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Applying for funding

Most medical schools will have a list of funding opportunities available. These are competitive, and many are specific to a particular school or a specific area of study (for example, child health in South East Asia). Other organisations (for example, the BMA) and national specialty bodies (such as the British Societies of the various major specialties) have advertisements on their websites.
It’s also worth being proactive – speak to your peers, ask foundation doctors, talk to your supervisor and search the internet – you might be surprised what funding is on offer.
Top tips for applying for funding
  • Make a list of the requirements of the funding grant, and make sure you address them. You can put these in a covering letter to the organisation to make it absolutely clear that you have addressed each point. You may not get the award, but at least you will have satisfied all of the criteria.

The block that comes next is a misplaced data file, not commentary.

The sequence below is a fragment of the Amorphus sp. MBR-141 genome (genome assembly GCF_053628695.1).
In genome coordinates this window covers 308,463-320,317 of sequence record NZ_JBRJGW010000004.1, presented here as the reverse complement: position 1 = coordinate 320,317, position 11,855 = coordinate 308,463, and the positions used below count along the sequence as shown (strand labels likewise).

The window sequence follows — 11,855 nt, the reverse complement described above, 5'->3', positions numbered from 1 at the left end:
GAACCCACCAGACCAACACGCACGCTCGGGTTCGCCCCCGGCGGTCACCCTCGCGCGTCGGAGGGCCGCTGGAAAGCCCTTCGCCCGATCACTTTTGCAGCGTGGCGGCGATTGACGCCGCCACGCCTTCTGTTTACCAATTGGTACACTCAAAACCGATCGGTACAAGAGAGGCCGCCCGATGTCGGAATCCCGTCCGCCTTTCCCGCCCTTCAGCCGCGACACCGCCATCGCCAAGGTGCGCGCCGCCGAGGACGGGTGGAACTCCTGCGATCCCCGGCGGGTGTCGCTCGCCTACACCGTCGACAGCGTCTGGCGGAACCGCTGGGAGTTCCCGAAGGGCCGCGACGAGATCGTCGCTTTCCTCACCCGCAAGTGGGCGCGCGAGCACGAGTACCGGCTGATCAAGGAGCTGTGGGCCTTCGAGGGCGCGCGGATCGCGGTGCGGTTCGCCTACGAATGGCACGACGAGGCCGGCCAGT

• Don’t leave any bits out! Bursary forms can often be complicated. Take your time.
  • Make sure you have a structured costing for the approach: this means having an estimate of exactly what things will cost, for example, you could try getting a cheap accommodation quote. This way the funding body knows what to expect.

It turned out that there was a bursary scheme organised by the university. No one really knew about it, and it was only at the last second that I actually got something down on paper. In the end, after a short interview, me and a partner got funded to the tune of £500 each, from a bursary we’d never heard of. We were most grateful, and pleased to provide the funder with information relating to our elective report. It was good for the CV too! Remember, most elective placements won’t charge for a student to be trained there, but it’s worth checking.
4th year student, Birmingham University